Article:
All PRE followed by glyphosate POST weed management programs provided >95% weed control 4 WAA where glyphosate (900 g∙ai∙ha−1) was applied POST in V4 soybean (Table 5). The tank-mix of metribuzin (413 g∙ai∙ha−1), imazethapyr (77 g∙ai∙ha−1) and flumioxazin (96 g∙ai∙ha−1) PRE followed by (fb) glyphosate POST provided 100% control of broadleaf weed species; several herbicide programs provided 99 to 100% control of broadleaf species following the POST application of glyphosate (900 g∙ai∙ha−1). Glyphosate is a broad spectrum, systemic herbicide that provided excellent control of all weed species evaluated in this study. Several studies reported that a two-pass weed control program of a PRE residual herbicide fb glyphosate POST provided >88% full-season weed control [10] [12] [14] [30] .

The two-pass weed control programs controlled annual broadleaf and grass weeds similarly at 4 and 8 WAA. Across all treatments, the control of broadleaved and grass was 95% to 100% and 94% to 99%, respectively (Table 6). Although glyphosate does not provide residual weed control [13] [31] , it controlled emerged weeds at the time of application, after which the soybean crop canopied over creating an unsuitable environment for weed growth and development [32] [33] [34] .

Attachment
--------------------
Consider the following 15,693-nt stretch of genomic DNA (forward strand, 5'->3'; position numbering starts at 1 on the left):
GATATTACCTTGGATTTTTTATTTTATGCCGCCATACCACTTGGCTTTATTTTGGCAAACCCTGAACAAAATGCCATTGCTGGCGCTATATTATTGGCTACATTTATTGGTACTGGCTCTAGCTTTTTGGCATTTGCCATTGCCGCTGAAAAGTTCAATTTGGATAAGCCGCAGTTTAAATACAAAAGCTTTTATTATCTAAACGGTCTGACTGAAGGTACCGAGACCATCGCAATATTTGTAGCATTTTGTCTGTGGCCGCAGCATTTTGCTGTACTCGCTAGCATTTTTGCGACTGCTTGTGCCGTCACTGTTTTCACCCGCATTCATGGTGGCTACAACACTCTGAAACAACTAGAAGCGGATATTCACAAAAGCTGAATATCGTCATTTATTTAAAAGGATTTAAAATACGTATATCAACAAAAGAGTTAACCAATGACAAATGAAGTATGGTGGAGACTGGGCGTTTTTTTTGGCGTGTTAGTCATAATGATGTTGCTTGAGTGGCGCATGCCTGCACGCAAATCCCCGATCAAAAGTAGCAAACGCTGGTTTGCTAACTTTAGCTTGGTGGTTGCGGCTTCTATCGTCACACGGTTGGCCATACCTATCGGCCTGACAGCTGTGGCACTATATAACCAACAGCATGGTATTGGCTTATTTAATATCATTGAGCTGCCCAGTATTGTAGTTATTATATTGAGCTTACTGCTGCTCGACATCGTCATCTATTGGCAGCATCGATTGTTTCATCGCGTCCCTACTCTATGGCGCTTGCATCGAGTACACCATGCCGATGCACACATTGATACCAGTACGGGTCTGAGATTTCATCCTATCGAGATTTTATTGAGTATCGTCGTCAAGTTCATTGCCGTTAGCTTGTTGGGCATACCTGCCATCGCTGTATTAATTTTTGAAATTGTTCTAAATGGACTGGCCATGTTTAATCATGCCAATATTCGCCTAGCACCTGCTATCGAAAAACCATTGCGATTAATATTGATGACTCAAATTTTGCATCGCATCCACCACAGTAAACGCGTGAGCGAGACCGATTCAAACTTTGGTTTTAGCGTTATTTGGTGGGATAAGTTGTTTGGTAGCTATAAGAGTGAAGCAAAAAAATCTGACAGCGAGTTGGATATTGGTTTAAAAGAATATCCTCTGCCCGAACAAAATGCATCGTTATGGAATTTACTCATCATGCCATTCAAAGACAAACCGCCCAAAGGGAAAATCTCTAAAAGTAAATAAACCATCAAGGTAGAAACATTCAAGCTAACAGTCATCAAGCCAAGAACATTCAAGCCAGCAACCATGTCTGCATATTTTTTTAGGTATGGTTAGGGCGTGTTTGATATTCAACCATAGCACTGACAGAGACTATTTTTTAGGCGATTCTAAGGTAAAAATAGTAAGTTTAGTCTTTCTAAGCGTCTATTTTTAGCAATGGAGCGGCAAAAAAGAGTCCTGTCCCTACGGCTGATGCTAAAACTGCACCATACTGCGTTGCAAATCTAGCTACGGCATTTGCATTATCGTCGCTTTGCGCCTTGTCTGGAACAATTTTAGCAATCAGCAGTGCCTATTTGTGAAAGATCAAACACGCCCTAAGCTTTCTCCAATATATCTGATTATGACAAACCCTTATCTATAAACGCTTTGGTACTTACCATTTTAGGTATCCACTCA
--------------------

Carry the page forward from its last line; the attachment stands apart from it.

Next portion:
3.4. Soybean Yield

Weed interference in the weedy control reduced soybean yield 33% compared to the weed-free control (Table 7). Reduced weed interference with dicamba (600 g∙ai∙ha−1) or dicamba (300 g∙ai∙ha−1) plus dimethenamid-p (544 g∙ai∙ha−1) resulted in an increase in soybean seed yield of 46% - 48% compared to the weedy control. Soybean yields were similar across weed management programs (P > 0.05; Table 7); seed yields were 95% to 100% of the weed-free control. These findings are consistent with those reported by Soltani et al. [10] , Stewart et al. [12] , and Van Gessel et al. [35] who found similar soybean yields across two-pass weed control programs of a PP or PRE herbicide fb glyphosate POST.

3.5. Partial Profit Analysis